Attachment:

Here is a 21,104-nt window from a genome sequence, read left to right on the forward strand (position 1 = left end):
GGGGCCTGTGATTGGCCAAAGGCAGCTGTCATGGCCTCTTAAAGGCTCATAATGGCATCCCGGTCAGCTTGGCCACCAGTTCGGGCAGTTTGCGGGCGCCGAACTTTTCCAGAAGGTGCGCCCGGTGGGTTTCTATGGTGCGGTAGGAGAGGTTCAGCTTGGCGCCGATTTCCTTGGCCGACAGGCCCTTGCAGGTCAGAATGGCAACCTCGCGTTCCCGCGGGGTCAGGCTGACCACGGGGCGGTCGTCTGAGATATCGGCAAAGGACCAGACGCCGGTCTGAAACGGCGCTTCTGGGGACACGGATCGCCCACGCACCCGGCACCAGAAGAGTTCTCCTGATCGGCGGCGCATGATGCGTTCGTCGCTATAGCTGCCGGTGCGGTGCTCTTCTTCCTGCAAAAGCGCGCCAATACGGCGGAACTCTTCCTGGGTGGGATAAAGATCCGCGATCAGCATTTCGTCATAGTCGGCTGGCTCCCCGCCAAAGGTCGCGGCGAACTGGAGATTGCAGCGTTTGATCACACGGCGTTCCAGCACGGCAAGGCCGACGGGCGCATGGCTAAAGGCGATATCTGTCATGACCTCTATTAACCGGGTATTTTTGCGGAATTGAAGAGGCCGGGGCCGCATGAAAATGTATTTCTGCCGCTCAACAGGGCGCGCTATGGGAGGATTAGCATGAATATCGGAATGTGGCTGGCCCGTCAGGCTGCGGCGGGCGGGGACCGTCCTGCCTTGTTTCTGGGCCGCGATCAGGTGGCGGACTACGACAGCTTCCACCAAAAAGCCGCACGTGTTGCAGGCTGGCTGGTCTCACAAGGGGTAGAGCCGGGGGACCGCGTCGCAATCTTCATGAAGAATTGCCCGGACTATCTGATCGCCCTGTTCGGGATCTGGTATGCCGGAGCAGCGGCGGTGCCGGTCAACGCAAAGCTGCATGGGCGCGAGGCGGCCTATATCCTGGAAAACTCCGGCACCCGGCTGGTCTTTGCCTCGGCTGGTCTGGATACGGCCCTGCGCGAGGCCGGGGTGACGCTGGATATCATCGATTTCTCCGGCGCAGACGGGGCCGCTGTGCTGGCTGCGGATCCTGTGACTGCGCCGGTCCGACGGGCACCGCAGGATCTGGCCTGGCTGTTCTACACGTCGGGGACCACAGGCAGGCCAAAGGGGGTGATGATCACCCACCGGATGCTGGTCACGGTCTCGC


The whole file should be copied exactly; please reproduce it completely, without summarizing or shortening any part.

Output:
Here is a 21,104-nt window from a genome sequence, read left to right on the forward strand (position 1 = left end):
GGGGCCTGTGATTGGCCAAAGGCAGCTGTCATGGCCTCTTAAAGGCTCATAATGGCATCCCGGTCAGCTTGGCCACCAGTTCGGGCAGTTTGCGGGCGCCGAACTTTTCCAGAAGGTGCGCCCGGTGGGTTTCTATGGTGCGGTAGGAGAGGTTCAGCTTGGCGCCGATTTCCTTGGCCGACAGGCCCTTGCAGGTCAGAATGGCAACCTCGCGTTCCCGCGGGGTCAGGCTGACCACGGGGCGGTCGTCTGAGATATCGGCAAAGGACCAGACGCCGGTCTGAAACGGCGCTTCTGGGGACACGGATCGCCCACGCACCCGGCACCAGAAGAGTTCTCCTGATCGGCGGCGCATGATGCGTTCGTCGCTATAGCTGCCGGTGCGGTGCTCTTCTTCCTGCAAAAGCGCGCCAATACGGCGGAACTCTTCCTGGGTGGGATAAAGATCCGCGATCAGCATTTCGTCATAGTCGGCTGGCTCCCCGCCAAAGGTCGCGGCGAACTGGAGATTGCAGCGTTTGATCACACGGCGTTCCAGCACGGCAAGGCCGACGGGCGCATGGCTAAAGGCGATATCTGTCATGACCTCTATTAACCGGGTATTTTTGCGGAATTGAAGAGGCCGGGGCCGCATGAAAATGTATTTCTGCCGCTCAACAGGGCGCGCTATGGGAGGATTAGCATGAATATCGGAATGTGGCTGGCCCGTCAGGCTGCGGCGGGCGGGGACCGTCCTGCCTTGTTTCTGGGCCGCGATCAGGTGGCGGACTACGACAGCTTCCACCAAAAAGCCGCACGTGTTGCAGGCTGGCTGGTCTCACAAGGGGTAGAGCCGGGGGACCGCGTCGCAATCTTCATGAAGAATTGCCCGGACTATCTGATCGCCCTGTTCGGGATCTGGTATGCCGGAGCAGCGGCGGTGCCGGTCAACGCAAAGCTGCATGGGCGCGAGGCGGCCTATATCCTGGAAAACTCCGGCACCCGGCTGGTCTTTGCCTCGGCTGGTCTGGATACGGCCCTGCGCGAGGCCGGGGTGACGCTGGATATCATCGATTTCTCCGGCGCAGACGGGGCCGCTGTGCTGGCTGCGGATCCTGTGACTGCGCCGGTCCGACGGGCACCGCAGGATCTGGCCTGGCTGTTCTACACGTCGGGGACCACAGGCAGGCCAAAGGGGGTGATGATCACCCACCGGATGCTGGTCACGGTCTCGC